Future looks ‘green’ for Mississippi
Published 5:51 pm Tuesday, March 23, 2021
It’s been a long time coming, but Mississippi is about to join the green energy parade.
It’s not going to be wind energy like Texas, which is not getting a quarter of its electricity from west Texas windmills. No, Mississippi winds aren’t anything like west Texas.
But Mississippi does get plenty of sunshine.
Eight solar projects are in the works that could add up to more than 806 megawatts of total capacity. That’s more than the famed Kemper power plant and more than half the maximum output of the Grand Gulf nuclear power plant.
That’s a big new player in the energy generating field.
The beauty of wind and solar is the low variable cost. You don’t have to pay the wind to blow or the sun to shine. It’s free, other than maintenance.
Because of the unpredictable nature of solar energy, Mississippi will be heavily dependent on natural gas for the foreseeable future. Currently, 88 percent of Mississippi’s energy is produced by natural gas. That’s a good thing. Natural gas prices have been at an all-time low. Fracking technology has greatly expanded the amount of natural gas.
There’s a further bonus: Natural gas is the cleanest burning fossil fuel — twice as clean as coal and oil.
The expanding use of natural gas has reduced national greenhouse emissions by 12 percent, back to 1996 levels.
Say what you will about solar and wind, for the last several years, worldwide, solar and wind plants are increasing electricity generating capacity per year twice as much as fossil fuels.
There’s no denying it’s real.
Investment bank Lazard Freres has for years tracked the cost of generating electricity from various types of power plants. The key metric is called the “unsubsidized levelized cost of energy. For the first time ever, wind and solar energy have the lowest cost.
That’s one reason you are seeing such an explosion in new wind and solar installations.
Even more impressive is that the dramatic cost reductions in these two energy forms have not stopped.
If current trends continue, wind and solar energy could cost half as much as fossil fuels in five years.
The Achilles heel of wind and solar is that the wind doesn’t blow and the sun doesn’t shine all the time. But great progress is being made in battery storage technology.
It is not outlandish to foresee a world in which cheap wind and solar energy fuel our homes, businesses and cars and fossil fuels become an old dirty and expensive form of energy. The planned Mississippi solar farms typically require about 500 acres. They are massive projects. Don’t worry. Mississippi has plenty of land to accommodate these facilities.
Even if solar powered every car, house and factory in the state, it would still require less than one percent of the total land in the state. Entergy received approval in April 2020 from the Public Service Commission for a 100 megawatt solar farm on 1,000 acres in the Mississippi Delta’s Sunflower County that is scheduled to be operational in the first quarter of 2022.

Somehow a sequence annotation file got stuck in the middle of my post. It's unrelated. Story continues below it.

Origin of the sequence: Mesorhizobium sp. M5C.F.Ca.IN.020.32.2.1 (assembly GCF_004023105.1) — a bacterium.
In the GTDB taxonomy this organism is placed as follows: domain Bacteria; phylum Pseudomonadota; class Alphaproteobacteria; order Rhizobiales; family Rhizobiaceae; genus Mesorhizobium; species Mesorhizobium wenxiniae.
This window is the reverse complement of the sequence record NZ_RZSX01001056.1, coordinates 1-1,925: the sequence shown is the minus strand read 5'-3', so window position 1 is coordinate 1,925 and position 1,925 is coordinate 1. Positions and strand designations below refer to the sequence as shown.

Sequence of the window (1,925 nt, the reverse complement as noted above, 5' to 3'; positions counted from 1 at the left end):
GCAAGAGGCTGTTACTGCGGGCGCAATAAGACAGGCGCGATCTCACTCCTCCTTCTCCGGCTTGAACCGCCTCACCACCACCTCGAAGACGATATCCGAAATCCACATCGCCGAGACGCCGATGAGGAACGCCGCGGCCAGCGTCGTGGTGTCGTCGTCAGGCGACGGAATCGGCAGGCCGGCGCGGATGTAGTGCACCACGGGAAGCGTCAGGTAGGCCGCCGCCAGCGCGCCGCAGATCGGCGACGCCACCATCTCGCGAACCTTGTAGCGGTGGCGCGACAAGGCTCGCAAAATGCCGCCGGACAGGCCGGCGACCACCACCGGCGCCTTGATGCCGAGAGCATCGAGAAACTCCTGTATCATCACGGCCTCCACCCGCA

In 2019, Delta’s Edge Solar filed an application to build a 100-megawatt solar generation facility in Carroll County, which would require an investment of $109 million. The electricity generated there will be sold to the state’s largest non-profit electric cooperative, Cooperative Energy (which provides power to 11 member power associations that serve 55 of the state’s 82 counties) with a 15-year agreement.
Silicon Ranch filed an application in January 2019 to build a 73 megawatt solar facility, along with another 5 megawatt facility to serve Naval Air Station Meridian, the U.S. Navy’s largest installation in Mississippi. Moonshot Solar LLC filed an application with the commission to build a similar capacity (78.5 megawatts) facility in Hancock County. Like the previous two facilities mentioned, the company is looking for a customer for the electricity and it will also require an $80 million investment.
In May 2020, Cane Creek Solar LLC filed an application to build a 78.5 megawatt facility in Clarke County that will require an initial investment of $80 million. Like The Pearl River Solar Park, the off-taking utility has yet to be named.
In December 2020, MS Solar 5 LLC filed an application with the PSC for a 200 megawatt solar facility along with a 50 megawatt battery storage unit in Lowndes County that will require a $200 million initial investment.
Pearl River Solar Park would be the largest in the state in terms of acreage. The facility will require an initial investment of $235 million and it will be owned by EDP Renewables North America, an energy firm based in Houston. According to testimony, construction will begin in 2022 and commercial operation will occur the following year.
One hour of sun energy falling on earth is enough to fuel the whole world for a year. Human ingenuity will find a way to produce ample energy in an environmentally sustainable way. We are now witnessing this transpire in sunny Mississippi.
Wyatt Emmerich is president of Mississippi-based Emmerich Newspapers and is the publisher of the Northside Sun.